Along with hygge, Scandi chic made a mark on our collective consciousness a few years ago. Think clean lines, minimalist aesthetic, wooden accents, and above all, a focus on functionality. While Swedish & Danish design has been at the forefront of this movement, Finland’s capital city Helsinki is not far behind.
Crowned the World Design Capital in 2012, the city takes its role seriously. Here is the essential guide to Helsinki for any design lover.
The Designmuseo is a must-visit for any design aficionado.
The museum dates to 1873 and has been in its current 19th-century neo-Gothic-style premises since 1978. Its permanent collection of 75,000+ objects traces the history of Finnish design from the late 19th century to the present day.
There’s Nokia’s early mobile phone models and Marimekko‘s bold-patterned clothes and accessories. Also, there’s glassware by the 19th-century Iittala brand, including iconic designs by Alvar Aalto, and Eero Aarnio’s 1963 Ball Chair.
A short walk from the museum is the Design District, a vibrant hub of creativity featuring 200+ indie boutiques and ateliers where you can shop Finnish design by young artists & entrepreneurs.
Helsinki’s architecture has everything from neo-Gothic to Art Nouveau & Art Deco, and from Brutalist to ultra-modern buildings standing side by side.
The neo-classical Helsinki Cathedral (Lutheran) is the most iconic one contrasting with the over-the-top, Byzantine Revival Uspenski Cathedral (Orthodox).
Speaking of churches, don’t miss the Temppeliaukio Rock Church. It was built directly into solid rock, its interiors are a pretty spectacular sight.
Alvar Aalto also left his mark on Helsinki with his classical meets modern style – see Finlandia Hall, The Helsinki Hall of Culture, the Akateeminen Kirjakauppa (Academic Bookstore), the Aalto House & Studio Aalto, Savoy Restaurant, and much more.
The Kamppi Chapel (also known as Chapel of Silence) is one of the newer architectural icons. Opened in 2012, the chapel is rather contemporary with soft curves and a shiny wooden façade. It has a small altar (though no prayers are held here) and several wooden benches for silent meditation.
Nearby, you will see a series of domed portholes protruding from the ground. Underneath, lies Amos Rex, a new gallery space for experimental & contemporary art.
But my favourite piece of architecture in Helsinki is the Central Library Oodi. This wood-and-glass structure is styled like a boat with unexpected curves and angles.
Along with books, the library offers shared amenities such as recording studios, 3-D printing facilities, workshop tools, etc.
Another must-visit is the Old Market Hall at Helsinki Harbour.
This indoor market hall dates to 1888 and houses several merchants selling all sorts of cheese, fish, shellfish, vegetables, fruits, spices, coffee, etc.
No guide to Helsinki is complete without talking about its saunas. Did you know that Finland has more than 3 million saunas for a population of 5.5 million people? Almost everyone has access to a sauna, either private ones in their own homes or at their summer cottages, or public ones or at hotels.
There’s even in a sauna in the SkyWheel Helsinki, a 40-metre high observation wheel. SkySauna is a unique sauna cabin that can fit 4-5 people at a time (plus a hot tub at ground level).
Naturally, Finnish design makes a mark on their saunas as well. Some saunas worth checking out include Kulttuurisauna, a public sauna in the Merihaka district. The stark-white, single-storey, log-pillared building has a calming vibe with panoramic windows overlooking the Gulf of Finland. Another public sauna worth visiting is Löyly, located in the formerly industrial neighbourhood of Hemesaari. The wind & solar-powered sauna is made entirely of wooden planks that are sustainably sourced.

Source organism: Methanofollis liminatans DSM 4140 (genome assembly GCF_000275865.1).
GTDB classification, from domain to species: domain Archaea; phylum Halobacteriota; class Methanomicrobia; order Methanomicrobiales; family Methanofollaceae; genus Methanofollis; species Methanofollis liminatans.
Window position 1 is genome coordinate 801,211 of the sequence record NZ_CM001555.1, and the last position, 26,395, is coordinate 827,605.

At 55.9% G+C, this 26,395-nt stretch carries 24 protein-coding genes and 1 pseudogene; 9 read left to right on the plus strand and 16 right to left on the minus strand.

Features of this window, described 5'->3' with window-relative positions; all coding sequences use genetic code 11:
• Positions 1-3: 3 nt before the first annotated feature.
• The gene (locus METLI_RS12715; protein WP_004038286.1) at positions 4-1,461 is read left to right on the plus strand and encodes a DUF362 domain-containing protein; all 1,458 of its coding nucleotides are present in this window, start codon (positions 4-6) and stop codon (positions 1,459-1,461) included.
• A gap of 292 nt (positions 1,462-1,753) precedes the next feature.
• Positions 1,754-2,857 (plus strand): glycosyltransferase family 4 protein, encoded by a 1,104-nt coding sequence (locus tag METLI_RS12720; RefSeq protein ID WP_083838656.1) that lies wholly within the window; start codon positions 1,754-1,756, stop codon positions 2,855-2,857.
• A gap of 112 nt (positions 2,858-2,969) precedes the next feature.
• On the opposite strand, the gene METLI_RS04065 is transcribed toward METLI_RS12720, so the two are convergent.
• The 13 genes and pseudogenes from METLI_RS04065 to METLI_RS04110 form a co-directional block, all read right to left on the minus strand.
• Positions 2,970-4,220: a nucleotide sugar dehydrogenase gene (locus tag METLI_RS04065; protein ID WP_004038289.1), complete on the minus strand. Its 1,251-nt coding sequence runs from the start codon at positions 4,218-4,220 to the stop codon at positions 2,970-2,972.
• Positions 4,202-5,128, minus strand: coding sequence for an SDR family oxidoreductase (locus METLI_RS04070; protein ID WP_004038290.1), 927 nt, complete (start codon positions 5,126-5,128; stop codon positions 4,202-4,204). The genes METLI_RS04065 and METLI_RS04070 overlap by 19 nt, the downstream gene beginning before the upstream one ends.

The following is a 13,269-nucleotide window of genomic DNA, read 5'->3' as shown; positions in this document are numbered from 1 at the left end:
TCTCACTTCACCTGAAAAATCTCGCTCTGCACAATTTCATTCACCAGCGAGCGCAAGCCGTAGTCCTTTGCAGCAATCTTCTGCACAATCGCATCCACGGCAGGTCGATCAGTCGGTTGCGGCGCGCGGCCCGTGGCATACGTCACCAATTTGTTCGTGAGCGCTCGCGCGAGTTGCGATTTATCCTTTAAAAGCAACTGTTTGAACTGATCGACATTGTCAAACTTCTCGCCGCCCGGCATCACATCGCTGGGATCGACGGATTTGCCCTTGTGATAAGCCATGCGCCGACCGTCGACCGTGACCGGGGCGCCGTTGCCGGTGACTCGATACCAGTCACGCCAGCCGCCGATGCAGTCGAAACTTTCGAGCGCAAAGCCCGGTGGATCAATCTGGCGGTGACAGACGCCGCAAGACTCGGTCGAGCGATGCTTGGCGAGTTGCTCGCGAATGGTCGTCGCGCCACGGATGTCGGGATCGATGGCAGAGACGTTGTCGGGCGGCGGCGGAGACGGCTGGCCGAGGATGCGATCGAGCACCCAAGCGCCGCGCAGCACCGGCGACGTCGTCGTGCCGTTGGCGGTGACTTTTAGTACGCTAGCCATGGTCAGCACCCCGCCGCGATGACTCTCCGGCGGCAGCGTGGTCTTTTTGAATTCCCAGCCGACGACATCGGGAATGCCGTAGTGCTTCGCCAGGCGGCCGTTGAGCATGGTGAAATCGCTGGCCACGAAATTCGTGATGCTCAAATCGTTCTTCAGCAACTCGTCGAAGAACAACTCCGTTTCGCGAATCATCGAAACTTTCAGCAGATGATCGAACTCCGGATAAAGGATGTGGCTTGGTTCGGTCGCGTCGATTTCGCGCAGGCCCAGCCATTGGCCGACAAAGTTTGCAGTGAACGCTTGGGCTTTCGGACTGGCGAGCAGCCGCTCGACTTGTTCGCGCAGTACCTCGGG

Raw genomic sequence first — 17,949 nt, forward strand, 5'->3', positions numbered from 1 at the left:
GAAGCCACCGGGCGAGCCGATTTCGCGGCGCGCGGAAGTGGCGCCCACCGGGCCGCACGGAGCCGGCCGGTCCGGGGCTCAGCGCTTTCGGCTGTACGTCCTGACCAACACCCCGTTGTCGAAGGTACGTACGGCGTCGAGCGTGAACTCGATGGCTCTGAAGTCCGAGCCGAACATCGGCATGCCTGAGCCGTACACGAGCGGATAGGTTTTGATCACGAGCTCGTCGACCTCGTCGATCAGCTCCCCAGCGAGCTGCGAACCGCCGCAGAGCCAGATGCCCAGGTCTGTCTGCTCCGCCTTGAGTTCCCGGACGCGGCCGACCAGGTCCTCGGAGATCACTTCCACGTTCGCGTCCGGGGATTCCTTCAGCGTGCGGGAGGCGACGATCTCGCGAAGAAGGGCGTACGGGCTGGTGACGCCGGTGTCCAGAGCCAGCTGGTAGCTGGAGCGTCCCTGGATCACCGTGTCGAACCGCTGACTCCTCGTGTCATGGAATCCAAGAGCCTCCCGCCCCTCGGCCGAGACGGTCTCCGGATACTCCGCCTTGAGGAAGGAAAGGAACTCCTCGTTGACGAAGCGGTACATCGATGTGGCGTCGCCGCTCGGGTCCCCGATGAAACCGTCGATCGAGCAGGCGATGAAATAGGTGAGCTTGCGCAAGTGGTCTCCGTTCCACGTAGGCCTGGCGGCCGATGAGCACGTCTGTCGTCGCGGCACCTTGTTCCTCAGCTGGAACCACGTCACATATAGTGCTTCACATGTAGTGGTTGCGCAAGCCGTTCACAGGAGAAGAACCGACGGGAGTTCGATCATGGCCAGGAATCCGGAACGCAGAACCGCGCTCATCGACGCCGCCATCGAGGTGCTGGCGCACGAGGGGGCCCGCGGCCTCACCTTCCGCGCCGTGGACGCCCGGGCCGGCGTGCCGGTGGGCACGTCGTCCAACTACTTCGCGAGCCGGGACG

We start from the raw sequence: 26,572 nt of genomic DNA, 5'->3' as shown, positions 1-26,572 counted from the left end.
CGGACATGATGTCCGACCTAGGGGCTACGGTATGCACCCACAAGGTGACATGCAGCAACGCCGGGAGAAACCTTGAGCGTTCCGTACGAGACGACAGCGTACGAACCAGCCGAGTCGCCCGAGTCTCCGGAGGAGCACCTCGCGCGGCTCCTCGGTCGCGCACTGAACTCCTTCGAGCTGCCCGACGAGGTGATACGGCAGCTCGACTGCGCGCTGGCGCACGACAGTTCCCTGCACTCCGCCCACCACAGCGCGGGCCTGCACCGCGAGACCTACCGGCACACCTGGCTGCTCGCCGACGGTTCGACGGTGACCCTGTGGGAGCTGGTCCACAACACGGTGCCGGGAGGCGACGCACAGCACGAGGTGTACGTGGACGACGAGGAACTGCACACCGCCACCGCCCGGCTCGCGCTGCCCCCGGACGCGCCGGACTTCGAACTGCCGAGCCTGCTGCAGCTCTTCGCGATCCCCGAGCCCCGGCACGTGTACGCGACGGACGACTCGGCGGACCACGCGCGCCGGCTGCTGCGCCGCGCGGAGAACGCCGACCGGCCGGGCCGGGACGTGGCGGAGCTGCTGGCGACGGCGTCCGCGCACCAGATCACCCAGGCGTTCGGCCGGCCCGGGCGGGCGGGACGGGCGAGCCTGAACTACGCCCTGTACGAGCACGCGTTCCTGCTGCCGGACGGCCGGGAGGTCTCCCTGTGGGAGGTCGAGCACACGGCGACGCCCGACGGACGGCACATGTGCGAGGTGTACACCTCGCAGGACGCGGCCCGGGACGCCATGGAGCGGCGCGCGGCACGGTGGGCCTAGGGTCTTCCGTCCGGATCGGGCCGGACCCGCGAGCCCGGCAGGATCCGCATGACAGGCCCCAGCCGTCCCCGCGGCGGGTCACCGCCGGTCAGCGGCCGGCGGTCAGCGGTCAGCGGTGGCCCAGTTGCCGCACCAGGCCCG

Where to stay & eat
I had the opportunity to stay at two different hotels in Helsinki. Hotel Kämp is Finland’s first luxury hotel dating back to 1887. It’s old-world European glamour with Finnish contemporary graphic artworks thrown into the mix. The other hotel I stayed at was Original Sokos Hotel Presidentti near the Kamppi Chapel. This one is a bit more modern and each floor has a theme like Midsummer, Forest, Winter, etc.
There are plenty of great restaurants to choose from in Helsinki.
I had a fabulous degustation meal at Emo, which is just adjacent to Hotel Kämp. Juuri served up interesting Finnish-style tapas like herring with potato & sour cream, white fish with rhubarb, etc., while the Michelin-starred Grön offers a 4-course vegan degustation menu.
For a more relaxed meal, head to Yes Yes Yes for potent cocktails & imaginative vegetarian small plates. For a great cup of coffee, head to Paulig Kulma, which has a roastery on their premises. Another good coffee spot is the Swedish cafe Johan & Nyström with a lovely waterfront location in Kanavaranta
Luckily, I got upgraded to Business Class both ways.
Even before I reached Helsinki, I got a taste of the cool Finnish design. All the amenities like the duvet, pillow, comfort kit, etc. had bright Marimekko designs on them.
While on-board, don’t miss the Finnair cocktails; I recommend the Napue Gin & Tonic made with the Finnish small-batch Napue Gin, tonic water, and garnished with cranberries and a sprig of rosemary. Finnair Business Class also has a great selection of wines, both old-world & new-world.
Of course, meals are excellent and include both Indian & international options.
On the return flight, I checked out the Business Class Lounge at Helsinki airport. I especially loved the GoSleep pods that are perfect to catch a quick catnap!
I hope you enjoyed this design lover’s guide to Helsinki. Have you visited Finland? What was your favourite thing to see or do? Leave us a comment below.
This article was commissioned by Business Line Luxe and a version of it appeared in their print issue dated July 26, 2019. Read it here.